In Benin, the army suffers the first terrorist attacks in its history

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The signals had been red for months. Thursday, December 2, the terrorist threat looming over northern Benin materialized. During the night, two soldiers of the Beninese Armed Forces (FAB) were killed in the town of Porga, near the border with Burkina Faso. “A jihadist was shot dead by our forces”, said Colonel Fructueux Gbaguidi, Chief of Staff of the Army, in a message to Benin officers posted on social networks.

The day before, in the locality of Mékrou Yinyin, further east in the north of the country, soldiers “In a position of surveillance of the border zone” had already been targeted, according to a statement from the staff. From “Unidentified individuals” fired after trying “To bypass the prevention system in place”. An assailant was killed. “This new trial of fire reminds us in blood and pain that the danger is real on the ground”, lamented Colonel Fructueux Gbaguidi.

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The December 2 attack in Porga was attributed by several security sources to one of the small groups affiliated with the Support Group for Islam and Muslims (GSIM). “It could have been committed by men from the katiba Macina, a jihadist fighting unit based in Kompienga, a town in south-eastern Burkina Faso located near the Togolese and Beninese borders,” says Kars de Bruijne, conflict researcher at the Institute for International Relations in Clingendael, the Netherlands, and author of a report in June on the security situation in northern Benin. Operations led by Burkinabé forces took place in this region about three weeks ago and may have forced the jihadists to retreat to Benin. “

Incursions of armed men

The two attacks are the very first assaults launched by the jihadists against the Beninese army, according to the authorities. But the threat is not new. Since 2019, northern Benin, bordered by dense forest areas that are difficult to access, has seen an increase in incursions by armed men, a direct consequence of the expansion of terrorist groups in neighboring states: in eastern Burkina Faso. Faso and southern Niger.

1is May 2019, the kidnapping of two French tourists and the assassination of their Beninese guide, during a safari in the Pendjari park, one of the last sanctuaries of wildlife in West Africa, had come signal to the Beninese authorities that, from now on, the security threat of the Sahel was indeed at their doorstep. The two teachers were released by French special forces nine days later, at the cost of the lives of two petty officers.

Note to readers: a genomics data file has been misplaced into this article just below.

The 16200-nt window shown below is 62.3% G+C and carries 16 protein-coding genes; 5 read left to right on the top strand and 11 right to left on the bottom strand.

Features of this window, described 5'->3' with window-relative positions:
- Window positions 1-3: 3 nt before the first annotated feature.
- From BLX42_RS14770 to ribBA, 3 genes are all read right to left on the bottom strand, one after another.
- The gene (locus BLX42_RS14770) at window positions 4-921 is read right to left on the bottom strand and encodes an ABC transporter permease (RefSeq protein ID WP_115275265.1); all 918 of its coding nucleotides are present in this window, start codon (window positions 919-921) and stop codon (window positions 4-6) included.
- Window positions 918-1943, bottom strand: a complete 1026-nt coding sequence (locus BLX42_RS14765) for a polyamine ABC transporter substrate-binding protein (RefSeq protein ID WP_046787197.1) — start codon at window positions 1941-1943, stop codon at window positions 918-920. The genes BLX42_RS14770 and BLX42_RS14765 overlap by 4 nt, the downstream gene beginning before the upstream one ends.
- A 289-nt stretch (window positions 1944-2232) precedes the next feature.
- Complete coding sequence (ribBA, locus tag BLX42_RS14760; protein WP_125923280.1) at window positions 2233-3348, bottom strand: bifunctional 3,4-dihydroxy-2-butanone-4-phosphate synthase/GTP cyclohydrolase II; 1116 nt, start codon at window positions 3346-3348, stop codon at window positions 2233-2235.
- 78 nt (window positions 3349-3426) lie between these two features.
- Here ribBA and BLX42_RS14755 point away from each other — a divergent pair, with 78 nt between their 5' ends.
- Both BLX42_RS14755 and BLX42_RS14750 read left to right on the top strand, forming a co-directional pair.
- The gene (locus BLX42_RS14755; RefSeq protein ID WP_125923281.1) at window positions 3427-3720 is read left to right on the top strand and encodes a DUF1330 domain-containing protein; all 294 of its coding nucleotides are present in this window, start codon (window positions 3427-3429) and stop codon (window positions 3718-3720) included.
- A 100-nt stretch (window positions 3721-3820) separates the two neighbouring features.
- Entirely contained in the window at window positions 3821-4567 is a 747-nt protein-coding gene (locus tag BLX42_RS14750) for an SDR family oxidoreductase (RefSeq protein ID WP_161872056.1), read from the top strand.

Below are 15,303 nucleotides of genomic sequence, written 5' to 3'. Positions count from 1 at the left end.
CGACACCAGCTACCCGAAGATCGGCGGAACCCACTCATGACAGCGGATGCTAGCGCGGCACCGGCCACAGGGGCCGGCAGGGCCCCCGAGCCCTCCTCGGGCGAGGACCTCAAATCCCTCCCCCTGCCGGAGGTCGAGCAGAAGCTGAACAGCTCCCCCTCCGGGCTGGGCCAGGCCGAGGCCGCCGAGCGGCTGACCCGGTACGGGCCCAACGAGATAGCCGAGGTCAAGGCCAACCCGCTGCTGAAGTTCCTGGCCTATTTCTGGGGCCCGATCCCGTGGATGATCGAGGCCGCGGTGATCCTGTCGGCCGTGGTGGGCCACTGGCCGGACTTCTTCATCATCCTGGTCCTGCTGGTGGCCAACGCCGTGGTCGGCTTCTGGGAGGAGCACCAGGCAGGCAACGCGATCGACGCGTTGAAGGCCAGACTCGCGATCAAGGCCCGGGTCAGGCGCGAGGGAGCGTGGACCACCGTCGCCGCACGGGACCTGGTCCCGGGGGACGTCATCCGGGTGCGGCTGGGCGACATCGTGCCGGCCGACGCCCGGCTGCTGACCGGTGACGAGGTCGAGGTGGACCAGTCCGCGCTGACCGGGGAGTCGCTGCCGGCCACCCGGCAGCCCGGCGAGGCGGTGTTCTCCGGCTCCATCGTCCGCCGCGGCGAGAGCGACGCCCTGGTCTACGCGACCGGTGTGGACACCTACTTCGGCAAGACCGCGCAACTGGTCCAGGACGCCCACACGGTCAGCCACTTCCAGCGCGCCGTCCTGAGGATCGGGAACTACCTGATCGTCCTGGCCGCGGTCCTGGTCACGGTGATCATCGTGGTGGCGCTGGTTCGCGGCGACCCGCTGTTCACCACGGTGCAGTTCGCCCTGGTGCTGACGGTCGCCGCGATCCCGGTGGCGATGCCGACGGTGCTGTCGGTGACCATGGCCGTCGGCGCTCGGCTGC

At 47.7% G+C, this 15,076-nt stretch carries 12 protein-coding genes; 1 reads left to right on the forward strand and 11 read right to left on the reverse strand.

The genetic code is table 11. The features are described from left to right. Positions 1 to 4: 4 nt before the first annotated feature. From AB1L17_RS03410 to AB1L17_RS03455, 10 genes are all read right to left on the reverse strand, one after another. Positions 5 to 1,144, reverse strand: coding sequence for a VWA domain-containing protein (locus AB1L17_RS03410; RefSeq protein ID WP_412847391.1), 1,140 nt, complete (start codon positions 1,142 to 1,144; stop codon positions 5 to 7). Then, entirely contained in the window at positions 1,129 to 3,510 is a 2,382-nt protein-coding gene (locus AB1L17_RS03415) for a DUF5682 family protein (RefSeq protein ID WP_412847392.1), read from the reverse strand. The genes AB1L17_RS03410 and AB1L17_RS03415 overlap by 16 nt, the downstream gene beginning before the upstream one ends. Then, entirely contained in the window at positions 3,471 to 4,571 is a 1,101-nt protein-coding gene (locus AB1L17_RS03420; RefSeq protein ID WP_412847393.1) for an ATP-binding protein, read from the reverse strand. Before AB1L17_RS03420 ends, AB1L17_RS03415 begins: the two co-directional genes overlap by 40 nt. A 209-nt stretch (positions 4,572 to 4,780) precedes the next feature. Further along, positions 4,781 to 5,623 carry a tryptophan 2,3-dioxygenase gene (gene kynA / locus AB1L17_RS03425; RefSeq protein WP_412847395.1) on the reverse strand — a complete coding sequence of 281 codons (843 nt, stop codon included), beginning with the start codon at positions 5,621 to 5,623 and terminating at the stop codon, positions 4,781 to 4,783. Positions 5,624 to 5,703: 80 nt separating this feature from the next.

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Since then, jihadists have proliferated in the forests of northern Benin, taking advantage of the situation of the Pendjari park, near the Burkinabe border to the north-west, and of the W park to the north-east, on the Niger side. They established rear bases there for the necessary logistical supplies to support their war effort in the Sahel.

To ward off possible assaults, the Beninese authorities have strengthened their security and intelligence capacities. At the end of March, a suspected terrorist of Burkinabé nationality was arrested in Pendjari by the rangers of African Parks, the organization responsible for monitoring this protected area. The patrol had identified three armed men on motorcycles and one of them opened fire. According to a security source, the fighters belonged to the GSIM.

Large joint operation

Between the end of October and the end of November, a dozen men, accused of being in contact with Islamist terrorists, were arrested in the department of Atacora, bordering Togo and Burkina Faso, and transferred to Cotonou, the economic capital of Benin to be heard by the Court for the Repression of Economic Crimes and Terrorism (CRIET). On October 31, residents of the village of Kourou, located in the same province, saw a group of men pass by in a pick-up and on motorcycles carrying heavy weapons and waving a black flag. The security forces then increased their numbers.

Understand : Did the French freed in Burkina Faso take reckless risks?

The attacks could also be a consequence of the large joint operation between the armies of Burkina Faso, Côte d’Ivoire, Ghana and Togo, which took place between 21 and 27 November. According to the Burkinabé Minister of Security, Maxime Koné, it would have caused the death of dozens of terrorists and the arrest of « 300 suspects ».

1is February, Bernard Emié, the head of French foreign intelligence, was worried about the plans extension to the Gulf of Guinea of ​​GSIM, a group whose combatants have been operating in Mali since the start of the war in 2012, as well as in Burkina Faso and Niger. “To loosen the grip in which they are caught, and to spread southwards, the terrorists are already financing men who are spreading in Côte d’Ivoire and Benin”, underlined at the time the head of the DGSE.

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In Benin, the army suffers the first terrorist attacks in its history

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